William B. Washburn
"William Claflin (1818-1905) was bom in Milford, MA, the son of Sarah Adams Claflin and Lee Claflin. William's father, Lee, was bom into a family of successful Boston merchants who lost their money after the American Revolution. The death of Lee Claflin's father forced Lee to support his family at an early age. He served as an apprentice tanner and set himself up in a business in which he became one of the leaders of the industry.
William Claflin interrupted his education at Brown University to provide assistance to his family's shoe manufacturing company. During the late 1830s, he opened his own boot and shoe manufacturing firm in St. Louis, Missouri, where he married Nancy Harding in 1840. The marriage was short-lived due to Nancy's death in 1842, and Claflin's return to Boston by c.1843 was undoubtedly linked to his grief over his wife's premature passing. Back in Boston, Claflin became a partner in his father's business and by the late 1840s had become active in state politics. He was a founder of the Free Soil Party, serving in the Massachusetts House of Representatives from 1849-1853. In 1859, Mr. Claflin was elected to the Massachusetts Senate, where he became Senate President in 1861. After serving as Lieutenant Governor for Alexander Hamilton Bullock, Claflin mounted a successful campaign for the Governor's office in 1868. As Governor, Claflin promoted women's suffrage and extending them greater rights under the law. Claflin's enlightened view on women's rights was undoubtedly nurtured by his second wife, the noted author Mary Bucklin Davenport Claflin (1825-1896).
Bom in Hopkinton, Massachusetts, Mary B.D. Claflin was an accomplished author as well as a prominent Boston hostess who socialized with the leading intellectuals of Boston and New England in her Mount Vemon Street and Newtonville residences. She wrote "Brompton Sketches," "Personal Recollections of John G. Whittier," "Real Happenings," and "Under the Old Elms."
Returning to the the story of William Claflin, it should be noted that he served as the Commonwealth's governor from 1868 to 1873. In 1869 he signed the petition presented by his father Lee Claflin, Jacob Sleeper, and Isaac Rich to create Boston University, which was then affiliated with the Methodist faith. Around 1870, the Claflins purchased land for Claflin University, the historically black Methodist University in South Carolina. According to Sally Ann Kydd, "Boston University experienced amazing growth in the 1870s. By 1874, it consisted of seven schools and colleges in buildings that were either leased or purchased on Beacon Hill, in downtown Boston, and in the South End." Claflin was also a founding trustee of Wellesley College. In 1876, he became president of the Massachusetts Club, the first Republican club founded in Boston. Claflin served as president of this institution until 1902. During the 1870s, number 63 Mount Vemon Street became the most important social venue in the city, where figures from the realms of politics, higher education, religion, literature, and commerce intersected in the parlors of the Claflins' Mount Vemon Street town house. Guests included Brooklyn Congregational clergyman Henry Ward Beecher, Harriet Beecher Stowe, Rev. James Freeman Clarke, Charles Sumner, Oliver Wendell Holmes, Chief Justice Chase, John G. Whittier, President Rutherford B. Hayes and his wife Lucy W . Hayes, and many others.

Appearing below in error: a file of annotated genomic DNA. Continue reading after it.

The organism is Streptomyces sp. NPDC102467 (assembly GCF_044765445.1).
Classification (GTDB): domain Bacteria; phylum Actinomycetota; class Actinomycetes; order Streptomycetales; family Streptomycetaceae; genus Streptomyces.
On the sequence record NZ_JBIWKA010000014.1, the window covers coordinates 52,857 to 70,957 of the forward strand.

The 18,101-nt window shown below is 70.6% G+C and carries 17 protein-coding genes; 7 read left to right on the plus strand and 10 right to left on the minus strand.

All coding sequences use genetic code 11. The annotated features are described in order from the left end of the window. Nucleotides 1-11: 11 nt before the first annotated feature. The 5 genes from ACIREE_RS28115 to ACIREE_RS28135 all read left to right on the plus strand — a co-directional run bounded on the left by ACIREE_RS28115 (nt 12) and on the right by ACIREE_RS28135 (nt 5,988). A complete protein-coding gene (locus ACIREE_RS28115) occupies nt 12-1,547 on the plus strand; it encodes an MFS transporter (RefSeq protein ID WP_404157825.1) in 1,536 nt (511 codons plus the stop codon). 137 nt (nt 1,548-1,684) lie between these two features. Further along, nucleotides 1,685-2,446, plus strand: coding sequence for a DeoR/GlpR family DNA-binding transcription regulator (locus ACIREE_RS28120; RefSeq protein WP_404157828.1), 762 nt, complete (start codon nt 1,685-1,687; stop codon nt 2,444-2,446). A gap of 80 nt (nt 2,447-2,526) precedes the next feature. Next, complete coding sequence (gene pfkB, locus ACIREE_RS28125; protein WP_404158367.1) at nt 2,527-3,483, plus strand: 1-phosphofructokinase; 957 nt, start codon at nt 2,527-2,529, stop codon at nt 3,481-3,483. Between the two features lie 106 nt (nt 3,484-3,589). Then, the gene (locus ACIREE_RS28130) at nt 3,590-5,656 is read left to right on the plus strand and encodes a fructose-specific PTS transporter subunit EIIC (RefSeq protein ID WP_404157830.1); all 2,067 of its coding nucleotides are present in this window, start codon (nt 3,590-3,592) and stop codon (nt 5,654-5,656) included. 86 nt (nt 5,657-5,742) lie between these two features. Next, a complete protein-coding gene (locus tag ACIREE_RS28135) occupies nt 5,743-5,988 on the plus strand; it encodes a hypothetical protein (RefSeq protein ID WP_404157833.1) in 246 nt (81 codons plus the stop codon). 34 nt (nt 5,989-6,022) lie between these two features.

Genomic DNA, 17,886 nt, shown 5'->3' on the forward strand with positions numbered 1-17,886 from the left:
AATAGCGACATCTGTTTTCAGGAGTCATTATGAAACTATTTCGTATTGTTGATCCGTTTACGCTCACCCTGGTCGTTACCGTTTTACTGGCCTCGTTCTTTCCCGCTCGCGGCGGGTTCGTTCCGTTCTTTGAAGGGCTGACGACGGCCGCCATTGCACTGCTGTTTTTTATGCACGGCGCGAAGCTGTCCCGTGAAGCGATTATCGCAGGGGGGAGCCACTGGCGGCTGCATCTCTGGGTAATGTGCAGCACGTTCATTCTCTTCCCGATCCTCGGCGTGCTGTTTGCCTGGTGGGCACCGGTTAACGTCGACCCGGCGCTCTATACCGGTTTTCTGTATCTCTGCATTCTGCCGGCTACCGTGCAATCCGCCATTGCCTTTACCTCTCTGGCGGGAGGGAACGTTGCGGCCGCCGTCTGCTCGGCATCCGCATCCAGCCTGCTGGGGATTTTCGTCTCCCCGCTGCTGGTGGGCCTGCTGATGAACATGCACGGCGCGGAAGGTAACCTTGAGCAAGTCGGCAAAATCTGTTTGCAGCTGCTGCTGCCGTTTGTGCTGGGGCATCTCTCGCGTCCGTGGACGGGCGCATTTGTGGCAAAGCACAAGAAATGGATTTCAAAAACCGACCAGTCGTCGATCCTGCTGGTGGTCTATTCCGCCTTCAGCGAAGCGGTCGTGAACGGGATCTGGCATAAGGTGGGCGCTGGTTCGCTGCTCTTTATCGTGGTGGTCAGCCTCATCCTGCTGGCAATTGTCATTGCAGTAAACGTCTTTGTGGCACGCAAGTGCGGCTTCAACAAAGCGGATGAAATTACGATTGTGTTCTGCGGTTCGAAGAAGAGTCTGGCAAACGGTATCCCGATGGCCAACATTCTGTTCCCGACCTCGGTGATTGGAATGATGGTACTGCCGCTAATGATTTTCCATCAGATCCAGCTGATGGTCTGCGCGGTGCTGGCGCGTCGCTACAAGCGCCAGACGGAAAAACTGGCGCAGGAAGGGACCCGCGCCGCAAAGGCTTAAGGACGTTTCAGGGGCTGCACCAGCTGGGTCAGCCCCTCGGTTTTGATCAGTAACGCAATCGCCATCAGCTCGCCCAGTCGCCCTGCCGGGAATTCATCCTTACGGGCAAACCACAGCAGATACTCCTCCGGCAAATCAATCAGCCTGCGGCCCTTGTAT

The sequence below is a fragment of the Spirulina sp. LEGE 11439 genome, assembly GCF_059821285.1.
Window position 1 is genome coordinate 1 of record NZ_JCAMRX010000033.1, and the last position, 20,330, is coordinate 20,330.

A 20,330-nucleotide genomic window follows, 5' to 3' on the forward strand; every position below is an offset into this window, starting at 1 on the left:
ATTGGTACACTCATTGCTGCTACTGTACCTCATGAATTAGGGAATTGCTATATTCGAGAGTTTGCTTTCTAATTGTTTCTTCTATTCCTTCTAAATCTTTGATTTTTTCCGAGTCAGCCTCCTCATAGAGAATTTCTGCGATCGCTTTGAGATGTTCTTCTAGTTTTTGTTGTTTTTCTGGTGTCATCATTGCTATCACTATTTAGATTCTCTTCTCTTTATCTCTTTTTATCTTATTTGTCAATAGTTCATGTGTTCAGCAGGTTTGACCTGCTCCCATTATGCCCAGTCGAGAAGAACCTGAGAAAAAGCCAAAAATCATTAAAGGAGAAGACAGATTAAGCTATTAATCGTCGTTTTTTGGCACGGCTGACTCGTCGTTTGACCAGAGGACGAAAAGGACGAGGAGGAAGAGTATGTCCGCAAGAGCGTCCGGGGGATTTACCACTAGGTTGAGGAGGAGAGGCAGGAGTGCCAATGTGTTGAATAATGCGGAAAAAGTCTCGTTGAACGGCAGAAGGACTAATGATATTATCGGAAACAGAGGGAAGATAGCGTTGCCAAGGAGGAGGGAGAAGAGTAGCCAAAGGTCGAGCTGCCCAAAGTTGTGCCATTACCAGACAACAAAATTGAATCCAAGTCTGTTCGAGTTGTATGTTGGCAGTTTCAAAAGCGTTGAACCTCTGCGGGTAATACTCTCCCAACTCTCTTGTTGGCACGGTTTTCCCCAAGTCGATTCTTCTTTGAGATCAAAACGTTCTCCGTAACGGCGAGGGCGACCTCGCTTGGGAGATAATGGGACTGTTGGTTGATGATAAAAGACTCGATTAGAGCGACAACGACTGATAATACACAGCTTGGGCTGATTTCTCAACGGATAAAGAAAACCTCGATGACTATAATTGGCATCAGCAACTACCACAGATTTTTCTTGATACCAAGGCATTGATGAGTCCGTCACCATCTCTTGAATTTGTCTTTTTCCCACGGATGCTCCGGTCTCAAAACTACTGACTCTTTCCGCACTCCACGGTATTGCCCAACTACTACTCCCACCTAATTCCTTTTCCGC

In addition to his involvement with politics, education, Methodism, women's rights, and the advancement of African Americans, William Claflin remained an active partner in his family's shoe and leather business. Called William Claflin & Company in 1870, his firm was known as Claflin Cobum & Company by 1890. Variously listed on Pearl and Summer Streets during the 1870s and 1880s, it was located at 73 High Street by 1890. The Claflin Building, still extant at 20 Beacon Street, was built in 1884, not as a commercial building for the family's shoe and leather dealership, but as Boston University's School of Education.
After Claflin's death in 1905, number 63 Mount Vemon Street was owned by Henry N. Sweet, trustee of the Claflin estate. The trust retained control of this property until at least the early 1920s. By 1930, this building contained the offices of Dorothy McKissick, notary, and lawyers James Sullivan and Guy W. Currier. By 1940, Mrs. Marie G. Currier, widow, is listed at this address."
MASSACHUSETTS HISTORICAL COMMISSION Town: Property Address BeaconHill/ SouthSlope 63 Mount Vemon Street
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William is 23 degrees from Charlotte Brontë, 11 degrees from Louisa Alcott, 33 degrees from Victoria Benedictsson, 19 degrees from Rosalind Nield, 20 degrees from Elizabeth Gaskell, 26 degrees from Amy de Leeuw, 16 degrees from Harriet Arbuthnot, 22 degrees from Aurore Dupin de Francueil, 24 degrees from Isabella Crawford and 17 degrees from Barry Smith on our single family tree. Login to find your connection.